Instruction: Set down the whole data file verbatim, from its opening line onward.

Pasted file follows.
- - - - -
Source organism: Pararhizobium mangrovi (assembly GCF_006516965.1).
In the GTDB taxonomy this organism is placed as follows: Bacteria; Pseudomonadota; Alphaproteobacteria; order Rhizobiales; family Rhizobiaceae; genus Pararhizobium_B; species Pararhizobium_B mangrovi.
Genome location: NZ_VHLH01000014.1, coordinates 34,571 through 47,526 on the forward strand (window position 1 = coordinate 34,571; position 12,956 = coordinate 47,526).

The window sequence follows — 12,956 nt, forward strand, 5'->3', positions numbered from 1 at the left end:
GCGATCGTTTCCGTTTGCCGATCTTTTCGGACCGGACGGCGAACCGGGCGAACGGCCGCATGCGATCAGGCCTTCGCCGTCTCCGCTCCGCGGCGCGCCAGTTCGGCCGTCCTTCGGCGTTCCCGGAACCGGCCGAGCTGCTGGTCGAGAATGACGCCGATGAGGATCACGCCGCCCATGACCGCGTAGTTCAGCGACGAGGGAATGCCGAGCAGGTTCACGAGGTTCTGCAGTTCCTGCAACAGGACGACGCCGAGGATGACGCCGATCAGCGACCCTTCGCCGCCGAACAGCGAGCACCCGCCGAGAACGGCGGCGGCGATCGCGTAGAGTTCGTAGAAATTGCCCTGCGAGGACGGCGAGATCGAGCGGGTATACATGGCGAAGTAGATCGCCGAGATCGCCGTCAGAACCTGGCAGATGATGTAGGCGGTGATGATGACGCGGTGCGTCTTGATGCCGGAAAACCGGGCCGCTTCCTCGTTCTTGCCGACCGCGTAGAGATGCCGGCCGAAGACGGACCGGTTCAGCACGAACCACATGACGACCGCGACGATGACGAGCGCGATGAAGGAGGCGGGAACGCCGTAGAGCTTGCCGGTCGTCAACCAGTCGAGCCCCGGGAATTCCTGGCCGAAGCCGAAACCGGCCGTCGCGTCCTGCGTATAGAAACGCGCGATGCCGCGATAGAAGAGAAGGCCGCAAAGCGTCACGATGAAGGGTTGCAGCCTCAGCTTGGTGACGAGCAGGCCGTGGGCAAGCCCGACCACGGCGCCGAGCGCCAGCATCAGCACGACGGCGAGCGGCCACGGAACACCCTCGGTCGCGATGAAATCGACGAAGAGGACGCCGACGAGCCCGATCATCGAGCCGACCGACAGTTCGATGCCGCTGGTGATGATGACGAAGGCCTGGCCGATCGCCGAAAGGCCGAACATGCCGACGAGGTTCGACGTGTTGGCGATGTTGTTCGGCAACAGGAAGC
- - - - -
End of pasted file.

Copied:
Source organism: Pararhizobium mangrovi (assembly GCF_006516965.1).
In the GTDB taxonomy this organism is placed as follows: Bacteria; Pseudomonadota; Alphaproteobacteria; order Rhizobiales; family Rhizobiaceae; genus Pararhizobium_B; species Pararhizobium_B mangrovi.
Genome location: NZ_VHLH01000014.1, coordinates 34,571 through 47,526 on the forward strand (window position 1 = coordinate 34,571; position 12,956 = coordinate 47,526).

The window sequence follows — 12,956 nt, forward strand, 5'->3', positions numbered from 1 at the left end:
GCGATCGTTTCCGTTTGCCGATCTTTTCGGACCGGACGGCGAACCGGGCGAACGGCCGCATGCGATCAGGCCTTCGCCGTCTCCGCTCCGCGGCGCGCCAGTTCGGCCGTCCTTCGGCGTTCCCGGAACCGGCCGAGCTGCTGGTCGAGAATGACGCCGATGAGGATCACGCCGCCCATGACCGCGTAGTTCAGCGACGAGGGAATGCCGAGCAGGTTCACGAGGTTCTGCAGTTCCTGCAACAGGACGACGCCGAGGATGACGCCGATCAGCGACCCTTCGCCGCCGAACAGCGAGCACCCGCCGAGAACGGCGGCGGCGATCGCGTAGAGTTCGTAGAAATTGCCCTGCGAGGACGGCGAGATCGAGCGGGTATACATGGCGAAGTAGATCGCCGAGATCGCCGTCAGAACCTGGCAGATGATGTAGGCGGTGATGATGACGCGGTGCGTCTTGATGCCGGAAAACCGGGCCGCTTCCTCGTTCTTGCCGACCGCGTAGAGATGCCGGCCGAAGACGGACCGGTTCAGCACGAACCACATGACGACCGCGACGATGACGAGCGCGATGAAGGAGGCGGGAACGCCGTAGAGCTTGCCGGTCGTCAACCAGTCGAGCCCCGGGAATTCCTGGCCGAAGCCGAAACCGGCCGTCGCGTCCTGCGTATAGAAACGCGCGATGCCGCGATAGAAGAGAAGGCCGCAAAGCGTCACGATGAAGGGTTGCAGCCTCAGCTTGGTGACGAGCAGGCCGTGGGCAAGCCCGACCACGGCGCCGAGCGCCAGCATCAGCACGACGGCGAGCGGCCACGGAACACCCTCGGTCGCGATGAAATCGACGAAGAGGACGCCGACGAGCCCGATCATCGAGCCGACCGACAGTTCGATGCCGCTGGTGATGATGACGAAGGCCTGGCCGATCGCCGAAAGGCCGAACATGCCGACGAGGTTCGACGTGTTGGCGATGTTGTTCGGCAACAGGAAGC